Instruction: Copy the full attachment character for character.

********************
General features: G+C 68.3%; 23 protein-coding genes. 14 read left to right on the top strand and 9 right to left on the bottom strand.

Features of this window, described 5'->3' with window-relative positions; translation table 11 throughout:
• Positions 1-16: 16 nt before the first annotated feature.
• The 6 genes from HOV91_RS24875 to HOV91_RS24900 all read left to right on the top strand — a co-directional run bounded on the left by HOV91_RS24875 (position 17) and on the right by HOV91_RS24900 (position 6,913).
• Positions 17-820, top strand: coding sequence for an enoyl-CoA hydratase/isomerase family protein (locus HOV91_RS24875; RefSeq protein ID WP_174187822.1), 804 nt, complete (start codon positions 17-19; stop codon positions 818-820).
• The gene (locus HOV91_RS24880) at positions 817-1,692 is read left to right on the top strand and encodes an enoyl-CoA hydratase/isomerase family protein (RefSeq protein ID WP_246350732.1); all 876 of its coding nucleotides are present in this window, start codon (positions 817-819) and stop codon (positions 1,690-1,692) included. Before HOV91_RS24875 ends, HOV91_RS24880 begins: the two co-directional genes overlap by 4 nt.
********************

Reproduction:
General features: G+C 68.3%; 23 protein-coding genes. 14 read left to right on the top strand and 9 right to left on the bottom strand.

Features of this window, described 5'->3' with window-relative positions; translation table 11 throughout:
• Positions 1-16: 16 nt before the first annotated feature.
• The 6 genes from HOV91_RS24875 to HOV91_RS24900 all read left to right on the top strand — a co-directional run bounded on the left by HOV91_RS24875 (position 17) and on the right by HOV91_RS24900 (position 6,913).
• Positions 17-820, top strand: coding sequence for an enoyl-CoA hydratase/isomerase family protein (locus HOV91_RS24875; RefSeq protein ID WP_174187822.1), 804 nt, complete (start codon positions 17-19; stop codon positions 818-820).
• The gene (locus HOV91_RS24880) at positions 817-1,692 is read left to right on the top strand and encodes an enoyl-CoA hydratase/isomerase family protein (RefSeq protein ID WP_246350732.1); all 876 of its coding nucleotides are present in this window, start codon (positions 817-819) and stop codon (positions 1,690-1,692) included. Before HOV91_RS24875 ends, HOV91_RS24880 begins: the two co-directional genes overlap by 4 nt.